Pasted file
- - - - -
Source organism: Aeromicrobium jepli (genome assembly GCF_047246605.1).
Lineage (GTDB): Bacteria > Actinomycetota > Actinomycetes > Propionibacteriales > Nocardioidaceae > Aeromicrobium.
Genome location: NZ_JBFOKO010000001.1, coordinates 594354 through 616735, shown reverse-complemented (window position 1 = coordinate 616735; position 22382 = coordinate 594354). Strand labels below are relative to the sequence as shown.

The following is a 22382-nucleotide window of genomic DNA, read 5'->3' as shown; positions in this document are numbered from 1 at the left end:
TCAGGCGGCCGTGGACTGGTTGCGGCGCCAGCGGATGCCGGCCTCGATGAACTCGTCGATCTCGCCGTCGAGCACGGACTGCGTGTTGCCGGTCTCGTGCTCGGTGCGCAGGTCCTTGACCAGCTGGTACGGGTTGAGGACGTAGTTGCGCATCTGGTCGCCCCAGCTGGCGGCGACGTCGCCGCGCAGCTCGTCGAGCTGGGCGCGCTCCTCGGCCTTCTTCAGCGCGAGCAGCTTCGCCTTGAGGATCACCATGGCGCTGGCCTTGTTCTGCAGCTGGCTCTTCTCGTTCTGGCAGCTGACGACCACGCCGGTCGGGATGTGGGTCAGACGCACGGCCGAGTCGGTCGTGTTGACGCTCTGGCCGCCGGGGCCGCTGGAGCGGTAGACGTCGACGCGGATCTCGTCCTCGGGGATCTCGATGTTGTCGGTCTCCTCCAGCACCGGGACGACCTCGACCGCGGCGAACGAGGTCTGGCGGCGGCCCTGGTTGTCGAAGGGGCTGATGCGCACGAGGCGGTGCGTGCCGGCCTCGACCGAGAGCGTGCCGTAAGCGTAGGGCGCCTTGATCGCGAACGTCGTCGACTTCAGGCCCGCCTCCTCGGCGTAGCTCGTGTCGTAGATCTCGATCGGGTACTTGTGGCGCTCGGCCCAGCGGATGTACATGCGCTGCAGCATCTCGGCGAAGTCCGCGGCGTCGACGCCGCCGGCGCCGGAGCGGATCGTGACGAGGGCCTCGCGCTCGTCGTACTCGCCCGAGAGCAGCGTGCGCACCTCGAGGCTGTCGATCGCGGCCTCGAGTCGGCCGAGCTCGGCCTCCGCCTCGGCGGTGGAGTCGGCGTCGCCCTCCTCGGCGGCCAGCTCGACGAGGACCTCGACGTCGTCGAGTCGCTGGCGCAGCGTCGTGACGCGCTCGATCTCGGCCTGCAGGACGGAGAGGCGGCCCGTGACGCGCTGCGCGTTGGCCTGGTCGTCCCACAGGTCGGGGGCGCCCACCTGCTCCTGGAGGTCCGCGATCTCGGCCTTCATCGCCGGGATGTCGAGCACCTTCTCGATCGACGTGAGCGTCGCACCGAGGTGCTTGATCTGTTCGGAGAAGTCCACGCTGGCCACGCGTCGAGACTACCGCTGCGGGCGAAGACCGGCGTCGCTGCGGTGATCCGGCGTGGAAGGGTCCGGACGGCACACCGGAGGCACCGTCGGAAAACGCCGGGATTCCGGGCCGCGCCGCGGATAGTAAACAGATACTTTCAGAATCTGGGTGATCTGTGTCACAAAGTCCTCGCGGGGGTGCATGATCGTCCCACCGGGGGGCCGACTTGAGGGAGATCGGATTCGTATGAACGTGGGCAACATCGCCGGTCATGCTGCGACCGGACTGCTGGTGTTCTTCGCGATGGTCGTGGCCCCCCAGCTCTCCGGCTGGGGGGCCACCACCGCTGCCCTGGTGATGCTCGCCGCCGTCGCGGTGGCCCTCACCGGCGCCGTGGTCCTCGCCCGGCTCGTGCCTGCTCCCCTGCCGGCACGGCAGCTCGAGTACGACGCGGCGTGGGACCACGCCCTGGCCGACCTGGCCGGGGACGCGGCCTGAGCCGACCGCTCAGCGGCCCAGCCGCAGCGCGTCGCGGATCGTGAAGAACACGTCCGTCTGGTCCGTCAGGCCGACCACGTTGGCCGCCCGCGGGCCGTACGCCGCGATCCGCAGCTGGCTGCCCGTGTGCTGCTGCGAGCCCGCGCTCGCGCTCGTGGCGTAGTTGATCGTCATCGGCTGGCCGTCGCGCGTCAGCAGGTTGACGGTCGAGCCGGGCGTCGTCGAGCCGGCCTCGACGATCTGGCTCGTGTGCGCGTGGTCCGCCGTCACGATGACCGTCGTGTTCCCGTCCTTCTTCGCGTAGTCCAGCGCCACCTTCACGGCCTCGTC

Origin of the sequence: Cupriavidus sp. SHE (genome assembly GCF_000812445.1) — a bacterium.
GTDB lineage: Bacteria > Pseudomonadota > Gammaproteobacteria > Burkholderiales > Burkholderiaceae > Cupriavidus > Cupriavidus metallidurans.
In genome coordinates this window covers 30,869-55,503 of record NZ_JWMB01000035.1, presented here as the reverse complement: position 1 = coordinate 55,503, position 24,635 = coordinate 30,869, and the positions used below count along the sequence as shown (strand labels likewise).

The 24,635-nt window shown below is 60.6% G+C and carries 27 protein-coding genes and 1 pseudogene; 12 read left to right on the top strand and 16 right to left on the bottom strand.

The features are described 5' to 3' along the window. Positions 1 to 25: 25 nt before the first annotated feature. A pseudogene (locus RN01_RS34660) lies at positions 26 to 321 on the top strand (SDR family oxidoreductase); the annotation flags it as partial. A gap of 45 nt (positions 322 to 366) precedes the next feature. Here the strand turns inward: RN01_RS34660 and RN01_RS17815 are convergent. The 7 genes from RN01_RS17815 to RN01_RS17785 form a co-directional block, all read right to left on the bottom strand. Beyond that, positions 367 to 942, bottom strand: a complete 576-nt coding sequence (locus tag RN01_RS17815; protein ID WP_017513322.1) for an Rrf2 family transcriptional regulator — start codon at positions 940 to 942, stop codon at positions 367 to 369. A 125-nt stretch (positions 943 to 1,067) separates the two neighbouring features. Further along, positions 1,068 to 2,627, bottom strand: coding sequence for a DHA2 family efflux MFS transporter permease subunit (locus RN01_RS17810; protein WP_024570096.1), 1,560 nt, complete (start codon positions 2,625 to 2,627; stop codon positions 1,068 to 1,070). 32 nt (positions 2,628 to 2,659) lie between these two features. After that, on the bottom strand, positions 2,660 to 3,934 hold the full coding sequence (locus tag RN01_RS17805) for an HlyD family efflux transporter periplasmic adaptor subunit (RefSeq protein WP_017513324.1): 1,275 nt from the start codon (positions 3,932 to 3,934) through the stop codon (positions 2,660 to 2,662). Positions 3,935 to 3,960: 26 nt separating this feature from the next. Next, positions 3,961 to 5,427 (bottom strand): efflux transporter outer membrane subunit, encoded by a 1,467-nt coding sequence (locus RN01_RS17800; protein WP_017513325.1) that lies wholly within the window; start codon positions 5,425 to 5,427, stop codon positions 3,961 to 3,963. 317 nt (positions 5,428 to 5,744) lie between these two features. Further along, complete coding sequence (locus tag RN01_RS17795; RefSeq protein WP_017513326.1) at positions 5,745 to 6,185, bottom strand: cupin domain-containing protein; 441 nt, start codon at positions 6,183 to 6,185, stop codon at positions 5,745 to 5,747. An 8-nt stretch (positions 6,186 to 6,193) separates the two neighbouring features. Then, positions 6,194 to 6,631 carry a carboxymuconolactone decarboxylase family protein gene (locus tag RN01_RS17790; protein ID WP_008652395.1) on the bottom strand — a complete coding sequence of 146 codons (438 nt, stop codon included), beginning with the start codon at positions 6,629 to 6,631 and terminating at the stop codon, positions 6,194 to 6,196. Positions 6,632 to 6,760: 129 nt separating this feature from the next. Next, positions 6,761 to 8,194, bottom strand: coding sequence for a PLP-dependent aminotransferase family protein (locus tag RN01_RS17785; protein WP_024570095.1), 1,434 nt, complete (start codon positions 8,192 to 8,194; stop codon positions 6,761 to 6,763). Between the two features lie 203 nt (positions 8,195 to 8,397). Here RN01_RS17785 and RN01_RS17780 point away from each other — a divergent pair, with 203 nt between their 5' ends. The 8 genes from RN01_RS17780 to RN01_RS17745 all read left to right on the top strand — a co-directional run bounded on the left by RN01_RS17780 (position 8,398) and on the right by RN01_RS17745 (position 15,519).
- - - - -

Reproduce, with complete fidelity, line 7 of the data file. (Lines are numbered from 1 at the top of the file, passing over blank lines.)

GTDB lineage: Bacteria > Pseudomonadota > Gammaproteobacteria > Burkholderiales > Burkholderiaceae > Cupriavidus > Cupriavidus metallidurans.